Academic journal article The Behavior Analyst Today

Behavioral Factors in Asthma

Academic journal article The Behavior Analyst Today

Behavioral Factors in Asthma

Article excerpt

Asthma is a chronic airway disorder of increasing interest to behavioral psychologists in past decades. Despite treatment advances, increases in asthma morbidity and mortality, particularly among Hispanic and African American persons, continue to be a major public health concern. Several behavioral factors have been identified as having an impact on the development, presentation, management, and treatment of asthma. Our review summarizes the state of knowledge in several of these areas, including social-operant processes, treatment adherence, environmental control, symptom perception, self-monitoring, physician behavior, and the effects of comorbid psychopathology. We also discuss cultural and other contextual factors that may influence asthma-related outcomes.


Asthma is a chronic airway disorder that affects over 15 million people in the United States alone. The major characteristics of asthma include airflow obstruction, bronchial hyperresponsivity, and airway inflammation. Despite continuing advances in the understanding of asthma pathophysiology and the development of new and better treatments, the prevalence, morbidity and mortality from asthma have risen steadily in industrialized countries over the past decades. In the United States, the prevalence rate for self-reported asthma increased nearly 60% between 1982 and 1996 and 123% between 1982 and 1996 for persons aged 18-44 years (Centers for Disease Control and Prevention (CDCP), 1992; 1995; 1998). Age-adjusted rates of death by asthma have more than doubled over the past 25 years, to over 5,000 per year (CDCP, 1998; Kussin & Fulkerson, 1995). Numerous factors have been proposed to explain increases in asthma, including worsening air quality, changes in diet, allergen exposure, immunizations, decreased exposure to childhood diseases, and other lifestyle changes such as increased sedentary indoor activities.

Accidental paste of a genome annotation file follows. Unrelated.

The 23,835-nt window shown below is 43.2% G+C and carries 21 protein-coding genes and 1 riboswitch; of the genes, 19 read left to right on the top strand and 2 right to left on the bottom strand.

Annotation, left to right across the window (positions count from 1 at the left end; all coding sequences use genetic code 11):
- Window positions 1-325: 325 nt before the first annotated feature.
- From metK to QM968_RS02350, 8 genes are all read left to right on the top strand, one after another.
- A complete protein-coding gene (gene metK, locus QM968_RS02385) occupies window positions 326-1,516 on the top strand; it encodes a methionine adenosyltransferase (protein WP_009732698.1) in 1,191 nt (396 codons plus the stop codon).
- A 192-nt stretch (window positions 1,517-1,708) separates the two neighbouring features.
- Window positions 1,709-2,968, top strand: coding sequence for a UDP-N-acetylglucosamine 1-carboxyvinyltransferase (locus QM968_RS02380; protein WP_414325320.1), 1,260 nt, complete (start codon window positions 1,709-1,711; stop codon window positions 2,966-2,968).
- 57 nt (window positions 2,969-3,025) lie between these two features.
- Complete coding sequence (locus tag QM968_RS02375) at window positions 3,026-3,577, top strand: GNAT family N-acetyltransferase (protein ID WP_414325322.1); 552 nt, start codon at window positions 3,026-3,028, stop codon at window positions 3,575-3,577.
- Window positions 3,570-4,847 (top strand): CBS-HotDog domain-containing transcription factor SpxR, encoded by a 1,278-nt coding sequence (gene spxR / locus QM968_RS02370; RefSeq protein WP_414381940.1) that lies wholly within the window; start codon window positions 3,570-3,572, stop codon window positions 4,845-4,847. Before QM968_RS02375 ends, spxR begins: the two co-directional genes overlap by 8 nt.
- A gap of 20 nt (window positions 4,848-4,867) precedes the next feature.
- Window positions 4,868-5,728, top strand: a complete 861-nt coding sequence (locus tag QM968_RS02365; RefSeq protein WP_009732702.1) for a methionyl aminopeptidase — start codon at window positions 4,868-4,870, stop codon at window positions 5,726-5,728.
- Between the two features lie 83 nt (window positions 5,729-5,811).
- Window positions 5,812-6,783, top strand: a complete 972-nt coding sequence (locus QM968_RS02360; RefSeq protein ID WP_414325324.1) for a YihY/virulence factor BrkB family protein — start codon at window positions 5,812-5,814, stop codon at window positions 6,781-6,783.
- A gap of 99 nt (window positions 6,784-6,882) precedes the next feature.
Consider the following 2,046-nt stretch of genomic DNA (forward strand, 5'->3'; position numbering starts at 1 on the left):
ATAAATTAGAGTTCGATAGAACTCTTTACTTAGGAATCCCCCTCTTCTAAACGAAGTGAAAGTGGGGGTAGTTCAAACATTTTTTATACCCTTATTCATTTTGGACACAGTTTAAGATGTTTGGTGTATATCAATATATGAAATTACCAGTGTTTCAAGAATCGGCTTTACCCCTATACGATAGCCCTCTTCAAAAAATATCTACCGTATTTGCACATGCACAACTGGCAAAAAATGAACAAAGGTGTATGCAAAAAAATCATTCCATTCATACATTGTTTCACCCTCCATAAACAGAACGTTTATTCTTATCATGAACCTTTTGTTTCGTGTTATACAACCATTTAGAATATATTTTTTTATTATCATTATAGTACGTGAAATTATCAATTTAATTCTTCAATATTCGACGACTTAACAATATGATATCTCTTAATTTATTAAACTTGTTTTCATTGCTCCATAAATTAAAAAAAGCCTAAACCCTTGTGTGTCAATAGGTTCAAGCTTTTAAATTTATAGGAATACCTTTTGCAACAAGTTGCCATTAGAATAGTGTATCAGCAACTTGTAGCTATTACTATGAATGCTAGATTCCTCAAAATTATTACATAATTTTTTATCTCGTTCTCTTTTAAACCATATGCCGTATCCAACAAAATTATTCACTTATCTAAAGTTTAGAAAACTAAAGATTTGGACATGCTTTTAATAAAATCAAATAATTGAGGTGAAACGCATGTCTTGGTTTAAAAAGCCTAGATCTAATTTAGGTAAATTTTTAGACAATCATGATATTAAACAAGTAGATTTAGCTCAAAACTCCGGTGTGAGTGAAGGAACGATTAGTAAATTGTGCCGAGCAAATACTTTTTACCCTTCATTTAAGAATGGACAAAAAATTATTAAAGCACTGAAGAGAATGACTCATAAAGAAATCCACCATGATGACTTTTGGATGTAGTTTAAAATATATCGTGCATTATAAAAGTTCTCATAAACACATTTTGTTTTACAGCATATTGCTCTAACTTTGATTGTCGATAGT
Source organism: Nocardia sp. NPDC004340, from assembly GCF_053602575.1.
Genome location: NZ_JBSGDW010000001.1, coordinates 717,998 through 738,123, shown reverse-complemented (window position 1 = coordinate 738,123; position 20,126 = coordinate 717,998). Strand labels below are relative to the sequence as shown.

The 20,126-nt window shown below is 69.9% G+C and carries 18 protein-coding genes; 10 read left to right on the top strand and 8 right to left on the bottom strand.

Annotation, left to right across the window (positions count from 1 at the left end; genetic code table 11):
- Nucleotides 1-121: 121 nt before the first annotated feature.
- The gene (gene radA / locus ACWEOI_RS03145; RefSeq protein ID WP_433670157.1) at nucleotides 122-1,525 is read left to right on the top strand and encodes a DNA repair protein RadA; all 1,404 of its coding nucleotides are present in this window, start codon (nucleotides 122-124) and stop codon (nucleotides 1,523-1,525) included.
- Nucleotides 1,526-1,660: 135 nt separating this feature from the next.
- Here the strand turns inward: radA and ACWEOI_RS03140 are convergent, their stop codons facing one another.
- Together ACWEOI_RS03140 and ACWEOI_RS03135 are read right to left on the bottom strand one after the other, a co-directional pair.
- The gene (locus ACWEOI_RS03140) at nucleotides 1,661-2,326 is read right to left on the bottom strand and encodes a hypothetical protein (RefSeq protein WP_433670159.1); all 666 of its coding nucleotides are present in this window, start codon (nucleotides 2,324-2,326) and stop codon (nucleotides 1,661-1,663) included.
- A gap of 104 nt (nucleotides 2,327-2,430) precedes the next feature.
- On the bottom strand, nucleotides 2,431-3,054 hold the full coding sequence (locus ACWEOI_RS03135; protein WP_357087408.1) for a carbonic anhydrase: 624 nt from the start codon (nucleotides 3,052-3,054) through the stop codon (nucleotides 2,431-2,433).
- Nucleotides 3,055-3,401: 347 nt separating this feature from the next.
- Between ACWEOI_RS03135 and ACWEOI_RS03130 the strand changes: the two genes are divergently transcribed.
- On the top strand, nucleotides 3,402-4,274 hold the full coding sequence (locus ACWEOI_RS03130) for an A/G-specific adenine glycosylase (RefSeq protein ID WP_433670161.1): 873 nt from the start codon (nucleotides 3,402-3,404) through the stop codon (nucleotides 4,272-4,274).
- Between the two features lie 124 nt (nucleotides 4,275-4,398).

In addition to the increased prevalence of asthma over the last quarter century, treatment outcomes for asthma continue to fall short of nationally established guidelines. For example, over 2 million emergency room visits and over 500,000 hospitalizations are made in the United States every year for asthma problems (CDC, 1998). Recent national surveys of adults and parents of children with asthma estimate that over 25% of persons with asthma made three or more unscheduled visits to their doctor, went to the emergency room, or were hospitalized for their asthma during the year (American Lung Association, 1998; Glaxo Wellcome, 1998). The National Heart, Lung, and Blood Institute (NHLBI) Expert Panel guidelines (National Heart Lung and Blood Institute, 1997) list having minimal or no need for urgent care visits or hospitalization as a goal for asthma management. Furthermore, while another NHLBI panel goal is for persons with asthma to be able to maintain normal activities levels, about onethird of asthma patients report limitations in lifestyle and daily activities from their asthma (American Lung Association, 1998; Glaxo Wellcome, 1998).

It is likely that many factors are responsible for the divergence between desired and actual outcomes in asthma. Behavioral issues, including lack of treatment adherence by patients, physician failure to adhere to treatment guidelines, and poor doctor-patient communication skills, have been shown to contribute to the current state. We will review these and other behavioral factors that affect the development, presentation, management, and treatment of asthma.

Pavlovian Conditioning

As early as Sherrington's classic experiments (1900), changes in respiratory activity elicited by the conditional pairing of stimuli with agents that produce respiratory effects have recently been the focus of an increasing number of studies (see Ley, 1999, for an excellent review). However, a growing body of research suggests that Pavlovian conditioning could play a role in asthma symptoms. …

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